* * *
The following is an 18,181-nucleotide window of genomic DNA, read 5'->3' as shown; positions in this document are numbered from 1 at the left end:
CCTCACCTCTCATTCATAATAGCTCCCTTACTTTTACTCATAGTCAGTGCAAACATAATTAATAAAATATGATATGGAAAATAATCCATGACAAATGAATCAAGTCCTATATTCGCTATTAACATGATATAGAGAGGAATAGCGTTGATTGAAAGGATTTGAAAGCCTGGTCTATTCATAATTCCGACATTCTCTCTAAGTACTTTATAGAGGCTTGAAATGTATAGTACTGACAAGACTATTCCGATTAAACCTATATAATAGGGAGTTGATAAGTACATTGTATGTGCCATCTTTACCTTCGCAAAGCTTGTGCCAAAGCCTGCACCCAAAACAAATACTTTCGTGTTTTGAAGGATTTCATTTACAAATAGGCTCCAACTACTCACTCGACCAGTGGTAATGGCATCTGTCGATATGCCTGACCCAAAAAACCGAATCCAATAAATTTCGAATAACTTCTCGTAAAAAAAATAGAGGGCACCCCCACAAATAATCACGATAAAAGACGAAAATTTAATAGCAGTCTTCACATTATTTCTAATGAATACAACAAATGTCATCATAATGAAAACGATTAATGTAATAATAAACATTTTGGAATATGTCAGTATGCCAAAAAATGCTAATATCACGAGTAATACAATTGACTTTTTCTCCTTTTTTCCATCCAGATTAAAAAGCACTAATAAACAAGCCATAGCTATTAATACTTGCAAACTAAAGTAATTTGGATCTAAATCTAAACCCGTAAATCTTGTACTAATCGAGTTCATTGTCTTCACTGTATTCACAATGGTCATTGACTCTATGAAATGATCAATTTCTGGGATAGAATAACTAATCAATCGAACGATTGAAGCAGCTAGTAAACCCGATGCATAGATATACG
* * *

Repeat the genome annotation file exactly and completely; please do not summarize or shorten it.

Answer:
The following is an 18,181-nucleotide window of genomic DNA, read 5'->3' as shown; positions in this document are numbered from 1 at the left end:
CCTCACCTCTCATTCATAATAGCTCCCTTACTTTTACTCATAGTCAGTGCAAACATAATTAATAAAATATGATATGGAAAATAATCCATGACAAATGAATCAAGTCCTATATTCGCTATTAACATGATATAGAGAGGAATAGCGTTGATTGAAAGGATTTGAAAGCCTGGTCTATTCATAATTCCGACATTCTCTCTAAGTACTTTATAGAGGCTTGAAATGTATAGTACTGACAAGACTATTCCGATTAAACCTATATAATAGGGAGTTGATAAGTACATTGTATGTGCCATCTTTACCTTCGCAAAGCTTGTGCCAAAGCCTGCACCCAAAACAAATACTTTCGTGTTTTGAAGGATTTCATTTACAAATAGGCTCCAACTACTCACTCGACCAGTGGTAATGGCATCTGTCGATATGCCTGACCCAAAAAACCGAATCCAATAAATTTCGAATAACTTCTCGTAAAAAAAATAGAGGGCACCCCCACAAATAATCACGATAAAAGACGAAAATTTAATAGCAGTCTTCACATTATTTCTAATGAATACAACAAATGTCATCATAATGAAAACGATTAATGTAATAATAAACATTTTGGAATATGTCAGTATGCCAAAAAATGCTAATATCACGAGTAATACAATTGACTTTTTCTCCTTTTTTCCATCCAGATTAAAAAGCACTAATAAACAAGCCATAGCTATTAATACTTGCAAACTAAAGTAATTTGGATCTAAATCTAAACCCGTAAATCTTGTACTAATCGAGTTCATTGTCTTCACTGTATTCACAATGGTCATTGACTCTATGAAATGATCAATTTCTGGGATAGAATAACTAATCAATCGAACGATTGAAGCAGCTAGTAAACCCGATGCATAGATATACG